Stadia funding and locations seem to be significant holdups in these cities at a critical time. Each had a rejection of their stadium proposal on the eve of submitting their MLS bids. These cities might check more boxes than the Eleven, but, no stadium, no bueno. Indy has to get over the same hurdle, but it’s possible, you’ll see.

5. Three cities eliminated because of proximity to existing franchises

Sacramento, San Antonio, Cincinnati

Both Sacramento and Cincinnati have great clubs and supporters and are possibly the most deserving clubs making a bid. San Antonio is just barely off their pace. However, MLS doesn’t always choose the most deserving clubs to promote. (See Sacramento, still not in MLS.)

The San Jose Earthquakes have approved the addition of Sacramento, just two hours up the road, but the league may not be interested in five California franchises. The market is also not one of the best of the 12 but the city does have an approved stadium site and funding. However, at the final hour, the ownership group stripped Sacramento Republic FC and essentially many of their supporters from their bid. The mayor is attempting to negotiate a peace treaty but this opened the door to the city being passed over once again. Regardless, their bid comes up short of San Diego's and only one Cali team gets in this round.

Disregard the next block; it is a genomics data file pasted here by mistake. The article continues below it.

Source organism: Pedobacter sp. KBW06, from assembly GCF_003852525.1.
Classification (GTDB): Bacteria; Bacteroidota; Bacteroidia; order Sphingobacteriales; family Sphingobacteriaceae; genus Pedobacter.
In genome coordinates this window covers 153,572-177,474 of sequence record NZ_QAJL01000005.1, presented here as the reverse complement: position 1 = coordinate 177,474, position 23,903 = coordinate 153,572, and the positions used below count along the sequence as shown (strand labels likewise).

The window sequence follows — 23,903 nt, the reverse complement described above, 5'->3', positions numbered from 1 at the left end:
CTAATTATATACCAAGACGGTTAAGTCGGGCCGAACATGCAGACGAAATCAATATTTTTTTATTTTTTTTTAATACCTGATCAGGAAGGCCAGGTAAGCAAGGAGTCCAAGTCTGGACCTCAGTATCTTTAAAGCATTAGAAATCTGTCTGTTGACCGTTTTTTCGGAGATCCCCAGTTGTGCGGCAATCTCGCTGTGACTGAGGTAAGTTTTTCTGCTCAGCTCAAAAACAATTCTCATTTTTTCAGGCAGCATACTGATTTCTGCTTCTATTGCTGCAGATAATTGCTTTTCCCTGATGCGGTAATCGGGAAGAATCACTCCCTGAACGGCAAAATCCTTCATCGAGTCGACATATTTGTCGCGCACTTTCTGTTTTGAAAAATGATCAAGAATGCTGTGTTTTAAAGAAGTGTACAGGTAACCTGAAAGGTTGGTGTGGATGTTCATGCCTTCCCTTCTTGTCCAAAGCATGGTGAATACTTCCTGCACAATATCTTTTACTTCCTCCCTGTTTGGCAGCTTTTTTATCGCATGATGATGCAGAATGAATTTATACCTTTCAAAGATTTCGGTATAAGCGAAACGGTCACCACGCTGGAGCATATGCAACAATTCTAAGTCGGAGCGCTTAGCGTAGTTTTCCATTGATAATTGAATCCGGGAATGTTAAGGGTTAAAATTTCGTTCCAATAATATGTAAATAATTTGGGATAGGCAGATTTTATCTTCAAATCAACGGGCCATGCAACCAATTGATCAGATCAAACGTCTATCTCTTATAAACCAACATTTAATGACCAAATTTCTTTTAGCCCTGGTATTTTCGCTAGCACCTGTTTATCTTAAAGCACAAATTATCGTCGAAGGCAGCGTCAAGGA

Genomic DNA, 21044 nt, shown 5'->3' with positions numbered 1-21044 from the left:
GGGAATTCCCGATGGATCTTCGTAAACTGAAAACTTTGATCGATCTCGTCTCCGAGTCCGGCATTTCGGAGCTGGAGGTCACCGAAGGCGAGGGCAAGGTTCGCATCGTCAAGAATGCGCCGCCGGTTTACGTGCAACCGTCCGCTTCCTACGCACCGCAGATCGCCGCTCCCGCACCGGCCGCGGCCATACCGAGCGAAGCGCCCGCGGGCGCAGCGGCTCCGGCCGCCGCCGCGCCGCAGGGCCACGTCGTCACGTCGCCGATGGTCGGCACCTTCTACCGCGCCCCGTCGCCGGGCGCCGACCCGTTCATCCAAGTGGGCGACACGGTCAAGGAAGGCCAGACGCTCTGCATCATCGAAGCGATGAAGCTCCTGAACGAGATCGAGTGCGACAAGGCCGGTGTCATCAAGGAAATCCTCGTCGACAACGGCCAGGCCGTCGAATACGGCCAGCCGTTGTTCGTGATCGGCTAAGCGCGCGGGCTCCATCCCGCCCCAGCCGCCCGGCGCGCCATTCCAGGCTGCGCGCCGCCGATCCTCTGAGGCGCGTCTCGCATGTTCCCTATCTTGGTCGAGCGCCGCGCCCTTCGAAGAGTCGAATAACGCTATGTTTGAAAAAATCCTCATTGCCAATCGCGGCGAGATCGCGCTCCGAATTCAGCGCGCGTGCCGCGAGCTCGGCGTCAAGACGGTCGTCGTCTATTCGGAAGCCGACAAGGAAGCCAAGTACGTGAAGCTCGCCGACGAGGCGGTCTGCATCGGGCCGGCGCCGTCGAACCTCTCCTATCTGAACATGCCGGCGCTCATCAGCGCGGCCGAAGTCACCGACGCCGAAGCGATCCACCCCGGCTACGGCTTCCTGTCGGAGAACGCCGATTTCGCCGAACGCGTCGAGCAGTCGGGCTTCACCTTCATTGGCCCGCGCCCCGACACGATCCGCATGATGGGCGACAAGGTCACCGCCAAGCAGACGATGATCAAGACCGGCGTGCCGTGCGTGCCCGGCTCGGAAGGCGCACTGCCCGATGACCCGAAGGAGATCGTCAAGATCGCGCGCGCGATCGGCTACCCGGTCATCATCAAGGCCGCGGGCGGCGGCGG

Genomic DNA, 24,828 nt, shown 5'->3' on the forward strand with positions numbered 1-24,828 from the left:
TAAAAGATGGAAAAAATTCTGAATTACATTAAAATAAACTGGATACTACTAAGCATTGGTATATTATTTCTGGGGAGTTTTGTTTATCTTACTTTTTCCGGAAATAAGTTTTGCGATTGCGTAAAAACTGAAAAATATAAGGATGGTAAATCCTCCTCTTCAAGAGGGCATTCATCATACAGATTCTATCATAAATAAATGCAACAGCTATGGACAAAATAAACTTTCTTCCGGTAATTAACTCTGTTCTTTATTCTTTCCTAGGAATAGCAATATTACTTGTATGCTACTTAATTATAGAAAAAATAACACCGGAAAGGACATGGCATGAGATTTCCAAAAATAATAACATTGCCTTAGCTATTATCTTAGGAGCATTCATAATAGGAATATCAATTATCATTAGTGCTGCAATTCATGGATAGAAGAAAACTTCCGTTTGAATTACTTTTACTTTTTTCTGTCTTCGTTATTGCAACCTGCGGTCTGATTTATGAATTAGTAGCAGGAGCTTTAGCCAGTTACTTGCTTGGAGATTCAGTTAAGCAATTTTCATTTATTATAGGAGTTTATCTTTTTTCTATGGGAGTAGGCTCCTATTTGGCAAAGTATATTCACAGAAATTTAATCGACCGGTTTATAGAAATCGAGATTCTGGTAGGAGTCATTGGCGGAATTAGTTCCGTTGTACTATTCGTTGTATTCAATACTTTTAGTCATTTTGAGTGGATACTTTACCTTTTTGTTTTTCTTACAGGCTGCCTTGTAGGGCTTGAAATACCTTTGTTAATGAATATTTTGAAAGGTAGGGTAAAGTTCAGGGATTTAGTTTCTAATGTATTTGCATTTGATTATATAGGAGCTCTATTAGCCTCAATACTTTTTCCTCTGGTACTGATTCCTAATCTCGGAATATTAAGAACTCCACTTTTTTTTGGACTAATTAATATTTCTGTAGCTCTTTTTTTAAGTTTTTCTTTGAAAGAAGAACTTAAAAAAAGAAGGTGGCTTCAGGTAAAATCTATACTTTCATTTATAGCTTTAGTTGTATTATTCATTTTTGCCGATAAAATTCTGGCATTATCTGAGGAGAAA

San Antonio FC has half of an MLS stadium already in place and a classy owner in Spurs Sports & Entertainment, among the best in the NBA. The second year USL team stands on the shoulders of an NASL club that built the current stadium and established a good foundation of support. If there weren’t two MLS clubs each about three hours away by car the city would be nearly a lock. Unfortunately for them, the two cities are both that close and each struggles with attendance despite seeing success on the field, which might scare MLS away from taking a chance on the smaller San Antonio market.